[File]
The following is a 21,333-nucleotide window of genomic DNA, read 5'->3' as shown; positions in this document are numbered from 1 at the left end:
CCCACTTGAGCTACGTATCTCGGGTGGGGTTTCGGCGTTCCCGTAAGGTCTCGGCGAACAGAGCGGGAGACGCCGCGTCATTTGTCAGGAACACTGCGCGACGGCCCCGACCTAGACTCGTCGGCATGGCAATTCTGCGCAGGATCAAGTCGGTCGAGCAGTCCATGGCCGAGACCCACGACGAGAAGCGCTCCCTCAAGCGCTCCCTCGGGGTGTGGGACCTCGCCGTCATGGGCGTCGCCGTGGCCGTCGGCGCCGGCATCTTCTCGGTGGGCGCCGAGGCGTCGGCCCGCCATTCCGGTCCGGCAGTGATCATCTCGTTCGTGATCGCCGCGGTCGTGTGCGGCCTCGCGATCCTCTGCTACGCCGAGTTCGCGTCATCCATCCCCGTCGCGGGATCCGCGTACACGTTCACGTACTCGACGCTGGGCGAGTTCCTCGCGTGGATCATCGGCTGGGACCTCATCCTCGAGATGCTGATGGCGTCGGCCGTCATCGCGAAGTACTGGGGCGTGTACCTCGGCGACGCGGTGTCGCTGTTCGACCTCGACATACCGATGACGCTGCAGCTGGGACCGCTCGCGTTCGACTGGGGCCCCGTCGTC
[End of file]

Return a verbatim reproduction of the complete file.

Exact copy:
The following is a 21,333-nucleotide window of genomic DNA, read 5'->3' as shown; positions in this document are numbered from 1 at the left end:
CCCACTTGAGCTACGTATCTCGGGTGGGGTTTCGGCGTTCCCGTAAGGTCTCGGCGAACAGAGCGGGAGACGCCGCGTCATTTGTCAGGAACACTGCGCGACGGCCCCGACCTAGACTCGTCGGCATGGCAATTCTGCGCAGGATCAAGTCGGTCGAGCAGTCCATGGCCGAGACCCACGACGAGAAGCGCTCCCTCAAGCGCTCCCTCGGGGTGTGGGACCTCGCCGTCATGGGCGTCGCCGTGGCCGTCGGCGCCGGCATCTTCTCGGTGGGCGCCGAGGCGTCGGCCCGCCATTCCGGTCCGGCAGTGATCATCTCGTTCGTGATCGCCGCGGTCGTGTGCGGCCTCGCGATCCTCTGCTACGCCGAGTTCGCGTCATCCATCCCCGTCGCGGGATCCGCGTACACGTTCACGTACTCGACGCTGGGCGAGTTCCTCGCGTGGATCATCGGCTGGGACCTCATCCTCGAGATGCTGATGGCGTCGGCCGTCATCGCGAAGTACTGGGGCGTGTACCTCGGCGACGCGGTGTCGCTGTTCGACCTCGACATACCGATGACGCTGCAGCTGGGACCGCTCGCGTTCGACTGGGGCCCCGTCGTC